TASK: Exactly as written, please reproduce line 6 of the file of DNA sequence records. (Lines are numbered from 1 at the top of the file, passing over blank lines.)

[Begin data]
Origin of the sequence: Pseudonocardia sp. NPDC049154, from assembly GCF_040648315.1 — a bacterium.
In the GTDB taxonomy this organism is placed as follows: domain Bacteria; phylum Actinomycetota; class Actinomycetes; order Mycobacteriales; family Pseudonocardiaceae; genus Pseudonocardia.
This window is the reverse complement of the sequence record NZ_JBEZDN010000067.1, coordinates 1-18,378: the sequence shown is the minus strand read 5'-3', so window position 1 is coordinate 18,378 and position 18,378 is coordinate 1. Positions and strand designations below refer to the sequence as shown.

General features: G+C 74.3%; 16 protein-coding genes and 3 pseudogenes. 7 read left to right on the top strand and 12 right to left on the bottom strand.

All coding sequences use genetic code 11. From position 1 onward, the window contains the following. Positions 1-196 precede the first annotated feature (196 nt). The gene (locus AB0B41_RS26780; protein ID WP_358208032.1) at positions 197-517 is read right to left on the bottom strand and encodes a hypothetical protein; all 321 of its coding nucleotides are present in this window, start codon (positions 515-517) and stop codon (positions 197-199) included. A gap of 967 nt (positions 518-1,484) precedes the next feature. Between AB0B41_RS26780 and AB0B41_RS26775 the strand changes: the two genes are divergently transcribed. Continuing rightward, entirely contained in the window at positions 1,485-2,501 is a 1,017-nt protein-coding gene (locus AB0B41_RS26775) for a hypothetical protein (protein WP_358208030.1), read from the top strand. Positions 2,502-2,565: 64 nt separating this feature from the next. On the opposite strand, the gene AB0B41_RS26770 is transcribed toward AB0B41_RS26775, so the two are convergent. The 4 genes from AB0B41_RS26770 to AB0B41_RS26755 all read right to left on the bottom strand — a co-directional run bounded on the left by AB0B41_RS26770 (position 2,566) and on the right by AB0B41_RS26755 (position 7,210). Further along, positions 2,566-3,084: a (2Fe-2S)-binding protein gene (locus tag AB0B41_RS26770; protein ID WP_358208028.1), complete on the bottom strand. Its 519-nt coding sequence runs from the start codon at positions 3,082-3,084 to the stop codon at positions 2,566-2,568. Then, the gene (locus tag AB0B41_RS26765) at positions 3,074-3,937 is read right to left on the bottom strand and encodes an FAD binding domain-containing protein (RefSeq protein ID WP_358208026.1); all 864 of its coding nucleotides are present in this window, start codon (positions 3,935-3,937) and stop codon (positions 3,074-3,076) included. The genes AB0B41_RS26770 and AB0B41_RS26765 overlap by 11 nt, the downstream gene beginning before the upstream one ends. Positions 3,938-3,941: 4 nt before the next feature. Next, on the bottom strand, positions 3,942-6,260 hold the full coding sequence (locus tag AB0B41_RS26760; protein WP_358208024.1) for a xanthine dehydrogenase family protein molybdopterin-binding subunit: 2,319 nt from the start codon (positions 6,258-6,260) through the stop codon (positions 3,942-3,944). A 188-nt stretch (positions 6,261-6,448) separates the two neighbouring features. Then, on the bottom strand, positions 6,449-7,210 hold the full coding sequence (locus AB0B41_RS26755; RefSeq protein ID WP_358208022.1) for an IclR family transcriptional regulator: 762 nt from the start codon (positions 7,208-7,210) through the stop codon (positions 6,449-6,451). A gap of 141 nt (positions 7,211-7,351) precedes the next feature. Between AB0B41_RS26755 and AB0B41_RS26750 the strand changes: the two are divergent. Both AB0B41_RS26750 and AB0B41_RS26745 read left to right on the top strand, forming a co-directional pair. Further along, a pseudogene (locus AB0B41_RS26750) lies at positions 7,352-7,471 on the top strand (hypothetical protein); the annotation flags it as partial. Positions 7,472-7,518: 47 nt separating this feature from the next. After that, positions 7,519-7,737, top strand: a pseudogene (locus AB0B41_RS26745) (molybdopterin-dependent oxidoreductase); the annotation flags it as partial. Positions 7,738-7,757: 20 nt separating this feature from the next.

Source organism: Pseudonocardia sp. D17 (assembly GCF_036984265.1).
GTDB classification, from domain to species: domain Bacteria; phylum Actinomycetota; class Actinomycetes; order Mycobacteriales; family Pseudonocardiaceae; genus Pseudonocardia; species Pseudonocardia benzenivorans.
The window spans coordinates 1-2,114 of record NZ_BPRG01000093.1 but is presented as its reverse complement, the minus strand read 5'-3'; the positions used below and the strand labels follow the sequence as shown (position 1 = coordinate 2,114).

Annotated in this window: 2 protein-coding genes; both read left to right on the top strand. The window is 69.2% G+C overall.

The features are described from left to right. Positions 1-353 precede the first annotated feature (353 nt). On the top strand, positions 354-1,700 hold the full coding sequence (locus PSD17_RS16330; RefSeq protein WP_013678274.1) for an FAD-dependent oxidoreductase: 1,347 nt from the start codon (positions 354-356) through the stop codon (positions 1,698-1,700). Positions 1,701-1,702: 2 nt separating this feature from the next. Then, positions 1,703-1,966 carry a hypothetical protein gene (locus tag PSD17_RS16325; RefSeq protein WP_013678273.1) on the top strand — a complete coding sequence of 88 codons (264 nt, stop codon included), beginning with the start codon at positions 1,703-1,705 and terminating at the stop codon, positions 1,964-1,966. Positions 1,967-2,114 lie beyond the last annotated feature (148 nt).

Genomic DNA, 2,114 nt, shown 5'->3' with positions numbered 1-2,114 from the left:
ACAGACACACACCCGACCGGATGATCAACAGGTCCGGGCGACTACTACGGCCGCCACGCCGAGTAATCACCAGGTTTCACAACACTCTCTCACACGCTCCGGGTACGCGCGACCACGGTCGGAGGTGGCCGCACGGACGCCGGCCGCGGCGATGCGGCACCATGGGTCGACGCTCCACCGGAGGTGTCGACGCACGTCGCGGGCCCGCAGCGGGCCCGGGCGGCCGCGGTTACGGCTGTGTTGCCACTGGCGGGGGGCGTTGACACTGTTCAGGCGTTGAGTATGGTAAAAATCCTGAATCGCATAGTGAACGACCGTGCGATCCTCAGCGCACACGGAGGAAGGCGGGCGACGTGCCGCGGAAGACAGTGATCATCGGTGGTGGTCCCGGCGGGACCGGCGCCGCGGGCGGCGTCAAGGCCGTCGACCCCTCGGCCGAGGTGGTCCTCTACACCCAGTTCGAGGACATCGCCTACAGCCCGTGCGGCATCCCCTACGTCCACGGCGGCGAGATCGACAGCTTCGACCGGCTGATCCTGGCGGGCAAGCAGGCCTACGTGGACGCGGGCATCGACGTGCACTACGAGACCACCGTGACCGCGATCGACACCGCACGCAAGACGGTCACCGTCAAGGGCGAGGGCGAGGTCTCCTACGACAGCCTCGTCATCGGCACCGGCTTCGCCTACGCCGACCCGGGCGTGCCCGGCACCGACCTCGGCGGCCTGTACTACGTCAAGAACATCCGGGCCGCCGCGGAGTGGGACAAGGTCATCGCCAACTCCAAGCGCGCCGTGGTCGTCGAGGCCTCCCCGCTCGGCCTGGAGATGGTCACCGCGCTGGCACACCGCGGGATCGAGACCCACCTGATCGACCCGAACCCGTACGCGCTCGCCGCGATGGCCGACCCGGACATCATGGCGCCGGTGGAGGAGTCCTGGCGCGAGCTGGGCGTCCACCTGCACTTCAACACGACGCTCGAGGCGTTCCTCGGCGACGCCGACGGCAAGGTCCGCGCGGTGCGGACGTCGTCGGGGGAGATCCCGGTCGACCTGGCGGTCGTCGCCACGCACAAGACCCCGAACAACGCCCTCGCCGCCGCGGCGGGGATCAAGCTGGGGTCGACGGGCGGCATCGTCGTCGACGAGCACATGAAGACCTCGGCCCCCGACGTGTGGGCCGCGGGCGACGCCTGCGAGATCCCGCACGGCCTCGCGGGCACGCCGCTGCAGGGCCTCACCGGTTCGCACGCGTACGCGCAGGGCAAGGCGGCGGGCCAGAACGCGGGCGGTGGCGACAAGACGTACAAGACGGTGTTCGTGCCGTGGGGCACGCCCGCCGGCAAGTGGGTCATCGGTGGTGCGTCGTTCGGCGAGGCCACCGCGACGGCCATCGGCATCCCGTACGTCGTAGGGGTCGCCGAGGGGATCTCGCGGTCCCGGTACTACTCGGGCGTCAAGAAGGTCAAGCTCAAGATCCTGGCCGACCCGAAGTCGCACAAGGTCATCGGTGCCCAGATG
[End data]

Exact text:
Source organism: Pseudonocardia sp. D17 (assembly GCF_036984265.1).